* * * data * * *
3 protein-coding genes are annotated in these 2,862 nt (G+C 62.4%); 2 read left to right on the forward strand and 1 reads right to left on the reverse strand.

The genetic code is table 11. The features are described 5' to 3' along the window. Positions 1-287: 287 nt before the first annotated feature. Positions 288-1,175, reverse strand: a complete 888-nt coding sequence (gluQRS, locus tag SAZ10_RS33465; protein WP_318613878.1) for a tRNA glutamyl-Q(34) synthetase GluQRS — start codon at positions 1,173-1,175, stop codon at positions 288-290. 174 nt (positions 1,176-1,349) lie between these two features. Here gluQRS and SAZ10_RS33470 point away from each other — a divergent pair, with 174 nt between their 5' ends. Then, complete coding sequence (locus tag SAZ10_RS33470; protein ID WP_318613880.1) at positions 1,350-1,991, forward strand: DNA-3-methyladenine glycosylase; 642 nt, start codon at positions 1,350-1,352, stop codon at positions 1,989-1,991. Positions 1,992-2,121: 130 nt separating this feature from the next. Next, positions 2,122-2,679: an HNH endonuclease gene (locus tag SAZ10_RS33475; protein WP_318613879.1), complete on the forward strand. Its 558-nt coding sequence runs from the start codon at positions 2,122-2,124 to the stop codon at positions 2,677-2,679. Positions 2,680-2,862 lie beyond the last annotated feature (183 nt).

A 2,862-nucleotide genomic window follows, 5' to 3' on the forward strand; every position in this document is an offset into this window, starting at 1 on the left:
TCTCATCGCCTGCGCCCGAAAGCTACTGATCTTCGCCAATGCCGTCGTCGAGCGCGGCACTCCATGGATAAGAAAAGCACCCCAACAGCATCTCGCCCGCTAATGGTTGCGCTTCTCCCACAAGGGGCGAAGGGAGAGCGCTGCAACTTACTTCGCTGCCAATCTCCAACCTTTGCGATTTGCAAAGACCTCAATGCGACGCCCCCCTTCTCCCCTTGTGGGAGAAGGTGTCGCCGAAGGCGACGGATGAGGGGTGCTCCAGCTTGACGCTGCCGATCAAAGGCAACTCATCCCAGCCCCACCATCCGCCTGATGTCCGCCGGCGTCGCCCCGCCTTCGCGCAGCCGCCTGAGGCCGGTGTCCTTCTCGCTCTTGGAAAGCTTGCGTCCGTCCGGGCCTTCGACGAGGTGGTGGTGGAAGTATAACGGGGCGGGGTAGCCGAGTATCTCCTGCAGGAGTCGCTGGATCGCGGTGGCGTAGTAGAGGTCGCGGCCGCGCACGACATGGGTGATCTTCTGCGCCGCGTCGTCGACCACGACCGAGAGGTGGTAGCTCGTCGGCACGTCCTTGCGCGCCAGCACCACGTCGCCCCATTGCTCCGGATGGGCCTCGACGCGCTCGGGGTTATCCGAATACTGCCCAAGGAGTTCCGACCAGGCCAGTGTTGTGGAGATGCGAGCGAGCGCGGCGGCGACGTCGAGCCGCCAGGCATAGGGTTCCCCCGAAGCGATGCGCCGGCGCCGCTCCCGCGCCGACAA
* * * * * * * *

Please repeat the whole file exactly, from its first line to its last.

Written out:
3 protein-coding genes are annotated in these 2,862 nt (G+C 62.4%); 2 read left to right on the forward strand and 1 reads right to left on the reverse strand.

The genetic code is table 11. The features are described 5' to 3' along the window. Positions 1-287: 287 nt before the first annotated feature. Positions 288-1,175, reverse strand: a complete 888-nt coding sequence (gluQRS, locus tag SAZ10_RS33465; protein WP_318613878.1) for a tRNA glutamyl-Q(34) synthetase GluQRS — start codon at positions 1,173-1,175, stop codon at positions 288-290. 174 nt (positions 1,176-1,349) lie between these two features. Here gluQRS and SAZ10_RS33470 point away from each other — a divergent pair, with 174 nt between their 5' ends. Then, complete coding sequence (locus tag SAZ10_RS33470; protein ID WP_318613880.1) at positions 1,350-1,991, forward strand: DNA-3-methyladenine glycosylase; 642 nt, start codon at positions 1,350-1,352, stop codon at positions 1,989-1,991. Positions 1,992-2,121: 130 nt separating this feature from the next. Next, positions 2,122-2,679: an HNH endonuclease gene (locus tag SAZ10_RS33475; protein WP_318613879.1), complete on the forward strand. Its 558-nt coding sequence runs from the start codon at positions 2,122-2,124 to the stop codon at positions 2,677-2,679. Positions 2,680-2,862 lie beyond the last annotated feature (183 nt).

A 2,862-nucleotide genomic window follows, 5' to 3' on the forward strand; every position in this document is an offset into this window, starting at 1 on the left:
TCTCATCGCCTGCGCCCGAAAGCTACTGATCTTCGCCAATGCCGTCGTCGAGCGCGGCACTCCATGGATAAGAAAAGCACCCCAACAGCATCTCGCCCGCTAATGGTTGCGCTTCTCCCACAAGGGGCGAAGGGAGAGCGCTGCAACTTACTTCGCTGCCAATCTCCAACCTTTGCGATTTGCAAAGACCTCAATGCGACGCCCCCCTTCTCCCCTTGTGGGAGAAGGTGTCGCCGAAGGCGACGGATGAGGGGTGCTCCAGCTTGACGCTGCCGATCAAAGGCAACTCATCCCAGCCCCACCATCCGCCTGATGTCCGCCGGCGTCGCCCCGCCTTCGCGCAGCCGCCTGAGGCCGGTGTCCTTCTCGCTCTTGGAAAGCTTGCGTCCGTCCGGGCCTTCGACGAGGTGGTGGTGGAAGTATAACGGGGCGGGGTAGCCGAGTATCTCCTGCAGGAGTCGCTGGATCGCGGTGGCGTAGTAGAGGTCGCGGCCGCGCACGACATGGGTGATCTTCTGCGCCGCGTCGTCGACCACGACCGAGAGGTGGTAGCTCGTCGGCACGTCCTTGCGCGCCAGCACCACGTCGCCCCATTGCTCCGGATGGGCCTCGACGCGCTCGGGGTTATCCGAATACTGCCCAAGGAGTTCCGACCAGGCCAGTGTTGTGGAGATGCGAGCGAGCGCGGCGGCGACGTCGAGCCGCCAGGCATAGGGTTCCCCCGAAGCGATGCGCCGGCGCCGCTCCCGCGCCGACAA